Bartholdi


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Bar·thol·di

 (bär-thŏl′dē, -tôl-dē′), Frédéric Auguste 1834-1904.
French sculptor best known for his monumental figure of Liberty Enlightening the World, the Statue of Liberty in New York Harbor, presented to the United States by France and dedicated in 1886.

Bartholdi

(French bartɔldɪ)
n
(Biography) Frédéric August. 1834–1904, French sculptor and architect, who designed (1884) the Statue of Liberty

Bar•thol•di

(bɑrˈθɒl di, -ˈtɒl-)

n.
Frédéric Auguste, 1834–1904, French sculptor: designed Statue of Liberty.
ThesaurusAntonymsRelated WordsSynonymsLegend:
Noun1.Bartholdi - French sculptor best known for creating the Statue of Liberty now in New York harborBartholdi - French sculptor best known for creating the Statue of Liberty now in New York harbor
References in classic literature ?
But this tiny ripple of interest faded out in seventy-two hours, and the reporter-cubs proceeded variously to interest the public in the Alaskan husky dog that was half a bear, in the question whether or not Crispi Angelotti was guilty of having cut the carcass of Giuseppe Bartholdi into small portions and thrown it into the bay in a grain-sack off Fisherman's Wharf, and in the overt designs of Japan upon Hawaii, the Philippines, and the Pacific Coast of North America.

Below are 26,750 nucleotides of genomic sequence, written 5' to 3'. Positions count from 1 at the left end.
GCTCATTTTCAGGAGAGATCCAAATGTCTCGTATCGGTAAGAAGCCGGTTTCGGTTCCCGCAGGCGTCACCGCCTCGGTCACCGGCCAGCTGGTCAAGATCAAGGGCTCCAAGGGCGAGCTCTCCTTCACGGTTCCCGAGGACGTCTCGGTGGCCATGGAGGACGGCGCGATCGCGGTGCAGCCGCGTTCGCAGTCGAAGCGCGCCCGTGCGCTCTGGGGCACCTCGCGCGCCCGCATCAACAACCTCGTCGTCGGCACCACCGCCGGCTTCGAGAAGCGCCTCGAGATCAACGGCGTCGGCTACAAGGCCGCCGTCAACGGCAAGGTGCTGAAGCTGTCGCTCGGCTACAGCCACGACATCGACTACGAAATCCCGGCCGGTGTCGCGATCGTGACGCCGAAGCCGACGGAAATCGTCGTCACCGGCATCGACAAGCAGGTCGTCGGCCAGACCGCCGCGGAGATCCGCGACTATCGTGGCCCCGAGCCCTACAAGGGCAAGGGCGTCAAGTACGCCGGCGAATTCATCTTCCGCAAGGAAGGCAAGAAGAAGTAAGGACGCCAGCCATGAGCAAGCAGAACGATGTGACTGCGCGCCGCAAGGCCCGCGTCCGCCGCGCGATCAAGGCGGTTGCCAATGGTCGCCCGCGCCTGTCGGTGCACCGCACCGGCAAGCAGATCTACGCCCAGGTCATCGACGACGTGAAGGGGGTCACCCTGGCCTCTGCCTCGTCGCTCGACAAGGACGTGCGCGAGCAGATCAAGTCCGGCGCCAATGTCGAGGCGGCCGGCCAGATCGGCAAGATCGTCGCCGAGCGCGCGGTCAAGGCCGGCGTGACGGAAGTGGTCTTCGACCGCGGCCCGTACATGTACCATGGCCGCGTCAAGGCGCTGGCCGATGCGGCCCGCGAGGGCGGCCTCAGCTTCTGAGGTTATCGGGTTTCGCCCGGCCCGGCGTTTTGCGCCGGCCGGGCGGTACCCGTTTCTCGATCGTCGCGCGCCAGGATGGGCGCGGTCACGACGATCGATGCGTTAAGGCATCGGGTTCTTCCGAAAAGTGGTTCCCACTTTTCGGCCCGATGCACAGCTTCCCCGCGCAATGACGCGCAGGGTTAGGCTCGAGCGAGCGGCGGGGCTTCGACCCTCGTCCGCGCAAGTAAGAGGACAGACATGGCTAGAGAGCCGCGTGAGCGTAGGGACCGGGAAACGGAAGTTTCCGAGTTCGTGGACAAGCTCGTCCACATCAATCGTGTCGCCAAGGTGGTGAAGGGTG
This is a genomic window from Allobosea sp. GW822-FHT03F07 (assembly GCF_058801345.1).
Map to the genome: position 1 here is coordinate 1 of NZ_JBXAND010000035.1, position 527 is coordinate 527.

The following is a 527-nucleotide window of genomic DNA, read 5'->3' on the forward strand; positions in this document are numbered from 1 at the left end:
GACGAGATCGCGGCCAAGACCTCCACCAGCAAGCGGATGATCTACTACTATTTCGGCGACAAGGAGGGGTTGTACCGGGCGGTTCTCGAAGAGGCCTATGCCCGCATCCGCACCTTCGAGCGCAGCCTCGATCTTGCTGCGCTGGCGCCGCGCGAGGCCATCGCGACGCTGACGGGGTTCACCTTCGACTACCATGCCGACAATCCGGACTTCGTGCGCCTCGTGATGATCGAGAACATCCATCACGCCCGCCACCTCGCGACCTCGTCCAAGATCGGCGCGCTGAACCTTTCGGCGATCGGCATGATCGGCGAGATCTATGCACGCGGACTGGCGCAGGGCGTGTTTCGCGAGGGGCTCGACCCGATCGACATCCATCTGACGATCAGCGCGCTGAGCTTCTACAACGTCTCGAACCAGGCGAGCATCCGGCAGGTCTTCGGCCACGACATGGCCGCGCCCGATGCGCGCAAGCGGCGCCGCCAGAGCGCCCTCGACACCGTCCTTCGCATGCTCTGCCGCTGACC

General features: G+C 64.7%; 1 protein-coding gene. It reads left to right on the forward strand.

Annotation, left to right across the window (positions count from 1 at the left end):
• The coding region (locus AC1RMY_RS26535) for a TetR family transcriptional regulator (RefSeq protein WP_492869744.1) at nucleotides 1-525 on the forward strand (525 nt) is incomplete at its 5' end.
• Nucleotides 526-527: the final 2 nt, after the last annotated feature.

The statue was designed by Auguste Bartholdi and took nine years to complete.
Born in Colmar, France, on April 2, 1834, Bartholdi was a dedicated artist since his youth, learning to paint in his teens.
Bartholdi chose these parts to display because he thought they would make an acceptable standalone structure if the overall project failed.
Some western jokes in circulation were about the Statue of Liberty taking a flight back to France, the country of French sculptor Frederic Auguste Bartholdi who was commissioned to design the sculpture.
Lest we forget, the statue was an 1886 gift to America by France and created by Frederic Auguste Bartholdi, a French sculptor, to celebrate, from the perspective of the formerly enslaved, their Jim Crowed, Reconstructed freedom offered by America.
The two-sided assembly line balancing has become an active field of research since the two-sided assembly line balancing problem (TALBP) was first introduced by Bartholdi [14].
French sculptor Frederic Auguste Bartholdi, who traveled to Egypt in 1855-1856, developed there a "passion for large-scale public monuments and colossal sculptures," said the US National Park Service, which guards the Statue of Liberty in New York.
Oren wrote in his book "Power, Faith, and Fantasy: America in the Middle East: 1776 to the Present" that Bartholdi wanted to capture the likeness of an Egyptian peasant woman holding aloft a torch of freedom.
The monument was made in Paris by the French sculptor Frederic Auguste Bartholdi in collaboration with Gustave Eiffel.
41) While Bartholdi and Eisenstein have demonstrated the value of a command-and-control system focused on minimizing interval variance, we imagine further gains possible in a decentralized incentive system, where drivers can make use of local traffic or passenger information not apparent in GPS data.
You might never have heard of it before, but you'll be in the town that is the birthplace of Bartholdi, the sculptor of the Statue of Liberty--and the pastry chef who invented those colorful little macaroon cookies everyone adores